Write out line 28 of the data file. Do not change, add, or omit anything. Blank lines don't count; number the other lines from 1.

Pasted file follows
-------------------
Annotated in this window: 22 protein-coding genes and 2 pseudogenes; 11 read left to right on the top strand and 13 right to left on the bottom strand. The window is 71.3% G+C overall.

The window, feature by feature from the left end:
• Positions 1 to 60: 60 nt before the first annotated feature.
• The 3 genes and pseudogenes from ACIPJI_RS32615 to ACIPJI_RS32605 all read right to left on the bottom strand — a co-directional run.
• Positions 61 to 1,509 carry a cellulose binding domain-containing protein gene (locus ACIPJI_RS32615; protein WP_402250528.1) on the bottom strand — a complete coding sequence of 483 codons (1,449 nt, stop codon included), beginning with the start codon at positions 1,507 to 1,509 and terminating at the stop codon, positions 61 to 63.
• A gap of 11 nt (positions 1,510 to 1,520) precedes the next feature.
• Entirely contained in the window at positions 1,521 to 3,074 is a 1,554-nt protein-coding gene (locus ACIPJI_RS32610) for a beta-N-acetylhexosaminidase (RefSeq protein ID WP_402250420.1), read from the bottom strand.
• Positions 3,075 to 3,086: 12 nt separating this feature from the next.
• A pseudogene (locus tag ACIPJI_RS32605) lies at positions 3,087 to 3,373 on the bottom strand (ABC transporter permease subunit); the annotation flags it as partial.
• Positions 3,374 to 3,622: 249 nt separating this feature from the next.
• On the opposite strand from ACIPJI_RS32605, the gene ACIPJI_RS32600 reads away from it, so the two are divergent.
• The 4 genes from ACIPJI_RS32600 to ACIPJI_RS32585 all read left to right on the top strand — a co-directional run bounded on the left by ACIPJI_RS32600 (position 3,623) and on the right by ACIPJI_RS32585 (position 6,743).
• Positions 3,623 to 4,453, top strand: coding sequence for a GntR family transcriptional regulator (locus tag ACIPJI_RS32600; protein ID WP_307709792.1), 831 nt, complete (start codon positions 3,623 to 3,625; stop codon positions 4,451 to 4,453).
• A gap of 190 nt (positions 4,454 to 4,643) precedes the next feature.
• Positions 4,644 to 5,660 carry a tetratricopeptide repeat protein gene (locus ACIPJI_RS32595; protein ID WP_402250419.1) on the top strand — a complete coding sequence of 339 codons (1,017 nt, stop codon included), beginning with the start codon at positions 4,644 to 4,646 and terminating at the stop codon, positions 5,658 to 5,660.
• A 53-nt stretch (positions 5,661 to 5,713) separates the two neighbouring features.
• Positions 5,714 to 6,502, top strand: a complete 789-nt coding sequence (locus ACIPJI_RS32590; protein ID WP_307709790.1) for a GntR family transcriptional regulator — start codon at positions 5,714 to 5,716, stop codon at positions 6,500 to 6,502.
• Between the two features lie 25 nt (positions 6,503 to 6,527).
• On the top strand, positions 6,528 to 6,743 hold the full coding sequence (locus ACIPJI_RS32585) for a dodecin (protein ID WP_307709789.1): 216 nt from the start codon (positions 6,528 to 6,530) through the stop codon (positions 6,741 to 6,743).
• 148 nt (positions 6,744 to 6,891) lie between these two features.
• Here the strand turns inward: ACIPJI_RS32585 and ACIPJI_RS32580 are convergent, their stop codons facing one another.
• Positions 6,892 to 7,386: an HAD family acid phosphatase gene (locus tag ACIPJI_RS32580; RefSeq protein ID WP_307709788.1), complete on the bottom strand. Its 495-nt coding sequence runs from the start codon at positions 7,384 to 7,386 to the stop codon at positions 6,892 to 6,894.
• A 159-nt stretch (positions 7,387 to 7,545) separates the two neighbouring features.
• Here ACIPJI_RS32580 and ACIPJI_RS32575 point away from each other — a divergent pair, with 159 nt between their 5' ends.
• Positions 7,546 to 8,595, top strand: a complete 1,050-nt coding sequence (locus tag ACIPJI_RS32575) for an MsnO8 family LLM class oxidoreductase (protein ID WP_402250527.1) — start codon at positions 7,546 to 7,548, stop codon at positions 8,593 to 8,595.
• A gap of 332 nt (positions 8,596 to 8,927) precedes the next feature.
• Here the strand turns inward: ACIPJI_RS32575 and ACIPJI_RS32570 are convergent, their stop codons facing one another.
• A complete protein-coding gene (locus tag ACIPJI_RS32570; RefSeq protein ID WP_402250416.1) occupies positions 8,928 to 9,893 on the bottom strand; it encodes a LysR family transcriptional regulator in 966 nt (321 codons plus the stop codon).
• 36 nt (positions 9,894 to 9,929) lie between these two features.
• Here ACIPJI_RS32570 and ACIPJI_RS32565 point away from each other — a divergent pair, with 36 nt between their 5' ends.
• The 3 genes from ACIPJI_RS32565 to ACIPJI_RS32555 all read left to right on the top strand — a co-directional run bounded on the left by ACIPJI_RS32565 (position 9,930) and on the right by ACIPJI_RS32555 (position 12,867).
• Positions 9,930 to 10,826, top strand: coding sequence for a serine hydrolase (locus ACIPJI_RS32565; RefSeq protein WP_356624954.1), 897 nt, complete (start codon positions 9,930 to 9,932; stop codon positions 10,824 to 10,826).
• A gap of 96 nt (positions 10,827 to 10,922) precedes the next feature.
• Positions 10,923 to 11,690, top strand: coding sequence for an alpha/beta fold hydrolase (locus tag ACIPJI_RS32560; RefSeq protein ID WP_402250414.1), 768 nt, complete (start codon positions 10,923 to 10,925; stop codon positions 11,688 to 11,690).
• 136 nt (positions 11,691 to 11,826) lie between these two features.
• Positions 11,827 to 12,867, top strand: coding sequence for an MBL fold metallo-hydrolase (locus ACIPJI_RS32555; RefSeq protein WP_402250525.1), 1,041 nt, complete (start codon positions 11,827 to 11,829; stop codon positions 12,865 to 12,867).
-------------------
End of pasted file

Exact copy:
• A complete protein-coding gene (locus tag ACIPJI_RS32570; RefSeq protein ID WP_402250416.1) occupies positions 8,928 to 9,893 on the bottom strand; it encodes a LysR family transcriptional regulator in 966 nt (321 codons plus the stop codon).